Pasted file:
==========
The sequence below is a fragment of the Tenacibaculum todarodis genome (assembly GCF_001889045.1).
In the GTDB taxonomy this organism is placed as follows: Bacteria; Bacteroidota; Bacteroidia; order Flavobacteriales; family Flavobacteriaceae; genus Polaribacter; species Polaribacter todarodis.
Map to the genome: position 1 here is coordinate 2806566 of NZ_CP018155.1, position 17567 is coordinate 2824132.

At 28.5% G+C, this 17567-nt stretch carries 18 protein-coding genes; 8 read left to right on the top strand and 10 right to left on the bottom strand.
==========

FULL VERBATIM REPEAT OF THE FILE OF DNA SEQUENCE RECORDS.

The sequence below is a fragment of the Tenacibaculum todarodis genome (assembly GCF_001889045.1).
In the GTDB taxonomy this organism is placed as follows: Bacteria; Bacteroidota; Bacteroidia; order Flavobacteriales; family Flavobacteriaceae; genus Polaribacter; species Polaribacter todarodis.
Map to the genome: position 1 here is coordinate 2806566 of NZ_CP018155.1, position 17567 is coordinate 2824132.

At 28.5% G+C, this 17567-nt stretch carries 18 protein-coding genes; 8 read left to right on the top strand and 10 right to left on the bottom strand.